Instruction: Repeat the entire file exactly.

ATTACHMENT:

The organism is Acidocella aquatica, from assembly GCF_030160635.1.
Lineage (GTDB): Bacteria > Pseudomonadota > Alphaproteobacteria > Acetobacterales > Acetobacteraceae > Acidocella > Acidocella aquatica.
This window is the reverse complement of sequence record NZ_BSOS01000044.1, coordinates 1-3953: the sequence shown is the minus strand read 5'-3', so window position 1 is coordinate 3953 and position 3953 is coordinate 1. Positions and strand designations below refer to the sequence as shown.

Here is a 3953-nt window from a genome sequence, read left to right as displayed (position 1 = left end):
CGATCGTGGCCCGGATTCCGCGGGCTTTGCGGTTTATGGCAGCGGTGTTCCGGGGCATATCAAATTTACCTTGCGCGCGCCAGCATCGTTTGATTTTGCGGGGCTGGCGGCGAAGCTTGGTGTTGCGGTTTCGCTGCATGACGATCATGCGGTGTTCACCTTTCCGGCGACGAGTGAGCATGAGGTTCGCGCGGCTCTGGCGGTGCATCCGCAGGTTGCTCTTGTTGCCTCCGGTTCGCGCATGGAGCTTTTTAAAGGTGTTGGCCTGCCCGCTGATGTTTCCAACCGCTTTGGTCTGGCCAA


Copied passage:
The organism is Acidocella aquatica, from assembly GCF_030160635.1.
Lineage (GTDB): Bacteria > Pseudomonadota > Alphaproteobacteria > Acetobacterales > Acetobacteraceae > Acidocella > Acidocella aquatica.
This window is the reverse complement of sequence record NZ_BSOS01000044.1, coordinates 1-3953: the sequence shown is the minus strand read 5'-3', so window position 1 is coordinate 3953 and position 3953 is coordinate 1. Positions and strand designations below refer to the sequence as shown.

Here is a 3953-nt window from a genome sequence, read left to right as displayed (position 1 = left end):
CGATCGTGGCCCGGATTCCGCGGGCTTTGCGGTTTATGGCAGCGGTGTTCCGGGGCATATCAAATTTACCTTGCGCGCGCCAGCATCGTTTGATTTTGCGGGGCTGGCGGCGAAGCTTGGTGTTGCGGTTTCGCTGCATGACGATCATGCGGTGTTCACCTTTCCGGCGACGAGTGAGCATGAGGTTCGCGCGGCTCTGGCGGTGCATCCGCAGGTTGCTCTTGTTGCCTCCGGTTCGCGCATGGAGCTTTTTAAAGGTGTTGGCCTGCCCGCTGATGTTTCCAACCGCTTTGGTCTGGCCAA